North China Daily News

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North China Daily News
North China Herald 1850.jpg
Front page of the inaugural issue of the North China Herald (August 3, 1850)
Traditional Chinese 字林西報
Simplified Chinese 字林西报

The North China Daily News (in Chinese: Zilin Xibao), was an English-language newspaper in Shanghai, China, called the most influential foreign newspaper of its time.[1]

History[edit]

Offices of the North China Daily News in Shanghai, ca. 1920

The paper was founded as the weekly North-China Herald (T: 北華捷報, S: 北华捷报, P: Běihuá Jiébào) and was first published on 3 August 1850. Its founder, British auctioneer Henry Shearman (T: 奚安門, S:奚安门, P: Xī Ānmén), died in 1856.

A daily edition commenced publication on 1 June 1864 as the North China Daily News. The North-China Herald was also the gazette (official record) of the British Supreme Court for China and Japan and the British Consulate. Briton Nichol Latimer, resident of Shanghai and the manager of Russell & Company’s Shanghai Steam Navigation Co., was the publisher of the North China Herald from 1863 until his death in 1865, during which period it was the most influential British newspaper in China.[2][3] For much of the period it was published under the masthead North-China Herald and Supreme Court and Consular Gazette. Its circulation peaked at 7,817 copies.

A notable early editor was Frederic H. Balfour. Other editors included Archibald John Little's brother R.W. "Bob" Little (C: 李德立, P: Lǐ Délì), who also served on the Shanghai International Settlement, the municipal council. In 1901, the paper was purchased by Henry E. Morris (T:馬立斯, S:马立斯, P:Mǎ Lìsī). In 1920, the paper passed to his son, H.E. Morris Jr., who used his money to build a compound of luxurious houses which became today's Ruijin Hotel,[4] as well as the Canidrome, a dog-racing stadium. One of the two Morrises also purchased the Hellier Stradivarius.[5] In 1924, the newspaper moved its headquarters to the new North China Daily News Building at Number 17 on the Bund, then the tallest building in Shanghai.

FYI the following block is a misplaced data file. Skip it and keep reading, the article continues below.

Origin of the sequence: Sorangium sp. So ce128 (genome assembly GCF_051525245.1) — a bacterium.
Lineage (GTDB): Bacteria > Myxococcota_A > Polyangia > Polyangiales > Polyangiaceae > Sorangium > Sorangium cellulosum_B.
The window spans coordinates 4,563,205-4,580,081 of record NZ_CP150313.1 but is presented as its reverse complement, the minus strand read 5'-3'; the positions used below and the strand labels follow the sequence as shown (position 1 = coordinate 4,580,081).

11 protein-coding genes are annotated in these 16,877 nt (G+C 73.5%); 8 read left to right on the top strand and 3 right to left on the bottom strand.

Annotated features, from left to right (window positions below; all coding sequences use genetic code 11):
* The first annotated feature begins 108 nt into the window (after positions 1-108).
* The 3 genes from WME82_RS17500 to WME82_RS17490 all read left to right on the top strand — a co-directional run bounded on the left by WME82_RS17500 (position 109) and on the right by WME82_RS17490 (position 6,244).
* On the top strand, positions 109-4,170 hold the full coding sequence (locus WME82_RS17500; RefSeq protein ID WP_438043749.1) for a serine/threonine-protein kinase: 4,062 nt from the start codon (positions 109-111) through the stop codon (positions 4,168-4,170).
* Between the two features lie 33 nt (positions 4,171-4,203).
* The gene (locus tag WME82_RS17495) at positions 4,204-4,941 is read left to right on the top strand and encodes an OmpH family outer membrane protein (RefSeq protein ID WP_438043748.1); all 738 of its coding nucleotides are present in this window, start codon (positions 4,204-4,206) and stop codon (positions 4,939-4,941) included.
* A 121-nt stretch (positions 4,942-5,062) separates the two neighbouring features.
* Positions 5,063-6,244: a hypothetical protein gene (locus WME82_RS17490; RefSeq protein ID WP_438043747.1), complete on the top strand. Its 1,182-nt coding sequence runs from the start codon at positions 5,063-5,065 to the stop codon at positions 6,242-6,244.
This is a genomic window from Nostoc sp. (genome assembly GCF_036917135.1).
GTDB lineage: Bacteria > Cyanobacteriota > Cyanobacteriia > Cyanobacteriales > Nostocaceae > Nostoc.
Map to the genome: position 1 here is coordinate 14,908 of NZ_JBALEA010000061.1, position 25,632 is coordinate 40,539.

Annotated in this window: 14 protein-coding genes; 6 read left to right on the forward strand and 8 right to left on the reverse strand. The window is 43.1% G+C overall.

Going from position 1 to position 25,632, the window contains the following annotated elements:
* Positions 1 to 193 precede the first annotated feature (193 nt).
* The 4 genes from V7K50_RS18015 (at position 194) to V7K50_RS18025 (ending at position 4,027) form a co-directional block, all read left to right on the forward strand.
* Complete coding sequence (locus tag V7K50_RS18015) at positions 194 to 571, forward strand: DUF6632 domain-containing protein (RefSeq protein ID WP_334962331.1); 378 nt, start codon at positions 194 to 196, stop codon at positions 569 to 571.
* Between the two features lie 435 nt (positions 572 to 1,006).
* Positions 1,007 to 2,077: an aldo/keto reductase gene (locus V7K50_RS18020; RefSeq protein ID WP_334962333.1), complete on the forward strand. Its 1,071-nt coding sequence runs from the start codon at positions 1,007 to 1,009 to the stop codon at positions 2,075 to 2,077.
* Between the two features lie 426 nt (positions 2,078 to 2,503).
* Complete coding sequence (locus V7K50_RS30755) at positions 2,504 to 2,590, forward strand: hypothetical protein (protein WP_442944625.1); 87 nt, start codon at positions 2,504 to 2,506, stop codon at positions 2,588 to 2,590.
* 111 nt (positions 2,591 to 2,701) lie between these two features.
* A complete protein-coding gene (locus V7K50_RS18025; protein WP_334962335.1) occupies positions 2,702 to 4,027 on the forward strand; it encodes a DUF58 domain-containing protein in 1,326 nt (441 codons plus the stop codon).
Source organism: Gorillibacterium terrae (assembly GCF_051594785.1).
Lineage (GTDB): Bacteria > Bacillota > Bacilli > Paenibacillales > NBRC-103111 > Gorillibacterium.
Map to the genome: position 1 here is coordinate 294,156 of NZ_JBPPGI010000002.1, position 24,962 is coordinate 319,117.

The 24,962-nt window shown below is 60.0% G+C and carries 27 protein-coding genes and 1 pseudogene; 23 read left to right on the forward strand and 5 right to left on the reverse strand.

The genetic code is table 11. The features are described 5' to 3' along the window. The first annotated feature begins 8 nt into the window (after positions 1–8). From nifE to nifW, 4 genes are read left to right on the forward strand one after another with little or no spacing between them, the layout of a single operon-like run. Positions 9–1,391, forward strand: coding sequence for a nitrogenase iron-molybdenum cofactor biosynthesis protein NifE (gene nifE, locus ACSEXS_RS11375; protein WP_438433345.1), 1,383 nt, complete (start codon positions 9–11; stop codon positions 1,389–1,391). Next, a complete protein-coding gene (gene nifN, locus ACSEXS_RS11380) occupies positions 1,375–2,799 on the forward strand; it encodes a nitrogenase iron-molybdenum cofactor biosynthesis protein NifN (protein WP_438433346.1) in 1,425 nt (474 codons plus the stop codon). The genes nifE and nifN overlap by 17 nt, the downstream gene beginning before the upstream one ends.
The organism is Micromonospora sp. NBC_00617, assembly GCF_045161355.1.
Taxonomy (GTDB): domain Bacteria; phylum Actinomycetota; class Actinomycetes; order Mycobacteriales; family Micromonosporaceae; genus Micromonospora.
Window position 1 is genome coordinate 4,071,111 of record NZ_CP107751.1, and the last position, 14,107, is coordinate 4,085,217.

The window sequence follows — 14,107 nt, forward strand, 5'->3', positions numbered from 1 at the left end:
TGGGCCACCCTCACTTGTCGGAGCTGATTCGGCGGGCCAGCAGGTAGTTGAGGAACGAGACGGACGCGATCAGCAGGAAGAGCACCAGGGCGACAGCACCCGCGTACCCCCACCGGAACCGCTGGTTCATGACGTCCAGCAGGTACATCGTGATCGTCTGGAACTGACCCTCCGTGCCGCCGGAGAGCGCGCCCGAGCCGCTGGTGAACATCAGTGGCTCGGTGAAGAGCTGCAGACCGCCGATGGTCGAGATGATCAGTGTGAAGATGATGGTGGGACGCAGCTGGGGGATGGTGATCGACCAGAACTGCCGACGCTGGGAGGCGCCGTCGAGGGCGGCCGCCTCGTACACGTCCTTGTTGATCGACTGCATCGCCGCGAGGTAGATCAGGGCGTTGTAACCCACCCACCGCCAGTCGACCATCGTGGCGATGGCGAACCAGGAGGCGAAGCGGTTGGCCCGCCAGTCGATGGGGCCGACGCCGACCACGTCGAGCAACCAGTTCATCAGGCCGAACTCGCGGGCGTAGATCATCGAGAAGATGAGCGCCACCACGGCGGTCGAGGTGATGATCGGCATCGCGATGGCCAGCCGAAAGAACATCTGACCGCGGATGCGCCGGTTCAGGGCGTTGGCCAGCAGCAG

Between 1925 and 1949 the paper employed a former officer of the Russian Imperial Army, Georgi Sapojnikov, as its daily cartoonist. Drawing under the signature of "Sapajou" he was noted for his perceptive coverage of the complex politics of contemporary China and the extremes of life and society in Shanghai during this period.[6]

The North-China Herald and the daily edition suspended publication after 8 December 1941 during the Pacific War. Publication of the Herald was never resumed. On 31 March 1951, the North China Daily News suspended publication at the orders of the ruling Chinese Communist Party and the North China Daily News Building was seized by the Shanghai municipal government of the People's Republic of China.

The Shanghai Library keeps back issues of the North China Daily News and the North-China Herald at the Bibliotheca Zi-Ka-Wei (in Xujiahui).

See also[edit]

References[edit]

  1. ^ Xiaoqun Xu. Chinese Professionals and the Republican State: The Rise of Professional Associations in Shangahai, 1912–1937 Cambridge University Press, 2001. p. 45. ISBN 0-521-78071-3
  2. ^ He, Sibing (2011). Russell and Company in Shanghai, 1843-1891:U. S. Trade and Diplomacy in Treaty Port China. Hong Kong University. p. 11. 
  3. ^ King; Clarke, eds., Frank H. H.;Prescott (1965). A Research Guide to China Coast Newspapers, 1822-1911. East Asian Research Centre, Harvard University. pp. 77, 122–133. 
  4. ^ City Guide to Shanghai
  5. ^ Cozio owner info
  6. ^ Sergeant, Harriet. Shanghai. pp. 34–35. ISBN 0-7195-5713-5. 

External links[edit]